: Guarantee for all bank deposits should be on the table, ex-FDIC chief Bair says


U.S. banking authorities should go to Congress and ask for a “blanket backstop” against uninsured deposits if they see systemic risk, a former top regulator said Friday as she criticized the “one-off” bailouts of two banks last weekend.

Speaking on CNBC, Sheila Bair, who ran the Federal Deposit Insurance Corp. from 2006 to 2011, said she would not have declared Silicon Valley Bank

or New York’s Signature Bank

systemic had she been in her former role as head of the FDIC. She cited the two banks’ relatively small sizes.

Now see: Biden calls for tougher penalties for executives at failed banks

But Bair said that if regulators were seeing a “truly systemic problem” with uninsured deposit withdrawals, they should go to Congress and get approval to backstop uninsured depositors at all banks.

“If you do these one-offs,” she said, bailing out some banks but not others, “it creates uncertainty, and the ones that do not get the bailout are under more pressure.”

Regulators including the FDIC on Sunday said Silicon Valley Bank customers would have access to all their money, as would depositors at New York’s Signature Bank, after the two institutions failed.

That meant going above the limit for FDIC coverage, which is $250,000 per depositor per bank.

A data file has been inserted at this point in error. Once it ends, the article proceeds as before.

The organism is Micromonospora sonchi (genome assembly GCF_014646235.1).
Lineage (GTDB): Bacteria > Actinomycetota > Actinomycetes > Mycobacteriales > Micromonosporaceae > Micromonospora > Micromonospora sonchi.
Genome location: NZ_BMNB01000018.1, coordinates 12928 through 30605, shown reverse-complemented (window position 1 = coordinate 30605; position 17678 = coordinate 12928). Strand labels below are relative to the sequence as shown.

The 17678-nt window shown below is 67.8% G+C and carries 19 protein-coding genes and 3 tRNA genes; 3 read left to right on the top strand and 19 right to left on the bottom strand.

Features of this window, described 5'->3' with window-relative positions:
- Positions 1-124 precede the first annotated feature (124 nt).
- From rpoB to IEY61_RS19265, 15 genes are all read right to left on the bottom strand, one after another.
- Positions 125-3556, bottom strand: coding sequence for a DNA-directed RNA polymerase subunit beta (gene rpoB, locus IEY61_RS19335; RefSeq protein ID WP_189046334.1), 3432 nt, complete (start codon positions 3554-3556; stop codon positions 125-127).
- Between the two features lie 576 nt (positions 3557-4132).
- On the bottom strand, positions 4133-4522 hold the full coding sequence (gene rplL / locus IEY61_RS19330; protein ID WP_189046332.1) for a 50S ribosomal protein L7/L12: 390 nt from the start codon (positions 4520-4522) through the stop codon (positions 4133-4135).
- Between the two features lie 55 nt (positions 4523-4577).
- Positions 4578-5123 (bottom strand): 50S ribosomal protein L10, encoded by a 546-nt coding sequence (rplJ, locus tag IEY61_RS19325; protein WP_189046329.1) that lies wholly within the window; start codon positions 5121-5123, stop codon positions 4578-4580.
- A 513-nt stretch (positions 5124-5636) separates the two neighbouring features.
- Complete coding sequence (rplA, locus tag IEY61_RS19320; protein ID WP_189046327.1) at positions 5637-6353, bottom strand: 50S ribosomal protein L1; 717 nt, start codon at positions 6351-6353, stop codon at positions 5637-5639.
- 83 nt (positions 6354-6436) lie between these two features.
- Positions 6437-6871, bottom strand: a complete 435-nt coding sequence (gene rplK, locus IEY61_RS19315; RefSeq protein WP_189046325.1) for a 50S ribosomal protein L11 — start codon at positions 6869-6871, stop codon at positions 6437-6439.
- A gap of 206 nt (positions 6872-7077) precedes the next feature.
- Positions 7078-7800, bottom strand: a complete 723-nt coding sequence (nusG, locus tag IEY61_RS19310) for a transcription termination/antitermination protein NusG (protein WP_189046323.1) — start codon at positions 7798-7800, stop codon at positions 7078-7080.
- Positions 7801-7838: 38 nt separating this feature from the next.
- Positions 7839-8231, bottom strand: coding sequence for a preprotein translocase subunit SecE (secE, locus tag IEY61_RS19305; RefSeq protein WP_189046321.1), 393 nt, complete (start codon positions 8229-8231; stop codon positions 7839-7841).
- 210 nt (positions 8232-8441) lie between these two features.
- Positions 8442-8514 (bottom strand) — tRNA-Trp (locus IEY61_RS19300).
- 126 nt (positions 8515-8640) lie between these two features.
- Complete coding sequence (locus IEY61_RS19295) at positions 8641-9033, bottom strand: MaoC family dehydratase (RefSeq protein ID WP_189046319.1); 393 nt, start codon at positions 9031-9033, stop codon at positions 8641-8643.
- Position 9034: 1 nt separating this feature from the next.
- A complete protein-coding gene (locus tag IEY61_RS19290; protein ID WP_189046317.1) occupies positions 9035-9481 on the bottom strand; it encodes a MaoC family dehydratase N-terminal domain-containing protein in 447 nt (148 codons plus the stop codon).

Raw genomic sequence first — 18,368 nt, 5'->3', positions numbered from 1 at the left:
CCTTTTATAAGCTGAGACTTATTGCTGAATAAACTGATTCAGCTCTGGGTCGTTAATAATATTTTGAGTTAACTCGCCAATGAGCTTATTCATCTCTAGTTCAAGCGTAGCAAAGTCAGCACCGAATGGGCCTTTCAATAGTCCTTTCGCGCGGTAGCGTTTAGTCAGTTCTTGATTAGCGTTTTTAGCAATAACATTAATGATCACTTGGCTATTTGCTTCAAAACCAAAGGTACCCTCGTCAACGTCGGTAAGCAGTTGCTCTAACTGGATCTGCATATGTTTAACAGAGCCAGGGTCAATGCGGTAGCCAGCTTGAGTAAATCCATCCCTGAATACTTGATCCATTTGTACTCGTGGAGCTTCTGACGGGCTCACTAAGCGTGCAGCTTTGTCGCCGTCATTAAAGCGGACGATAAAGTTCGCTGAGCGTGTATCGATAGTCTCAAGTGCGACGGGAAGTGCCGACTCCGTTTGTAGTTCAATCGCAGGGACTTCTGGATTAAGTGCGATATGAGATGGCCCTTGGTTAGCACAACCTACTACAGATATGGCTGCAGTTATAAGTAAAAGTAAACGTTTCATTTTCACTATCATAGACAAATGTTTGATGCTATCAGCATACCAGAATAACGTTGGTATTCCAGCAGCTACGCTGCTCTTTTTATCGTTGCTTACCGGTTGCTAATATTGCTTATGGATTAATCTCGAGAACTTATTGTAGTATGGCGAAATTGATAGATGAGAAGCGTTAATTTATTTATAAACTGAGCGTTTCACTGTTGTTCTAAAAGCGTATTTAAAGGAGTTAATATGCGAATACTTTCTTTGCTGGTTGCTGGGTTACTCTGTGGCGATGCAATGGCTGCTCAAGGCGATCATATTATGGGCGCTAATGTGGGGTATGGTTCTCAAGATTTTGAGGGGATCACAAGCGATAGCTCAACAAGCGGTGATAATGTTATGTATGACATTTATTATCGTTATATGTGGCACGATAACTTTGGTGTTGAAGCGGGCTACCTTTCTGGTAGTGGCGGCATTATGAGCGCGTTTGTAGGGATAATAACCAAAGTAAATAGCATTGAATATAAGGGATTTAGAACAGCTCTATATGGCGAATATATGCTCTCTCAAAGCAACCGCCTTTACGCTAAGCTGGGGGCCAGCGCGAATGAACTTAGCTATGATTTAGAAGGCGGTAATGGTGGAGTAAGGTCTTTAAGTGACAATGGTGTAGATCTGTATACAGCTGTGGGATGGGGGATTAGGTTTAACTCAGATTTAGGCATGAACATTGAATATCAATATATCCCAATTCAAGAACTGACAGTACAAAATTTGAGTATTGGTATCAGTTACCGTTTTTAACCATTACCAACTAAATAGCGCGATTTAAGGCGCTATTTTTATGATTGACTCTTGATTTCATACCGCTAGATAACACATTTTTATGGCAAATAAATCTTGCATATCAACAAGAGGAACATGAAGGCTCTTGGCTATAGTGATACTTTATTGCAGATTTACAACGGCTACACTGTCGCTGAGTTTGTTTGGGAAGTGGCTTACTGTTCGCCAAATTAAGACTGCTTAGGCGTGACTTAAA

The question of who is protected and who is not when banks are in trouble was brought up at a congressional hearing this week, as lawmakers questioned Treasury Secretary Janet Yellen. Testifying before the Senate Finance Committee, Yellen was asked if regional bank

depositors should expect the federal government to bail them out if their bank should fail.

Yellen responded that uninsured deposits will only be guaranteed if a bank’s failure poses a “systemic risk” to the U.S. economy.

Some lawmakers are warming to the idea of enacting universal deposit insurance. But a major concern for lawmakers, as MarketWatch reports, is how to pay for such a system.

Read: Unlimited deposit insurance: A radical idea that’s gaining steam in Congress

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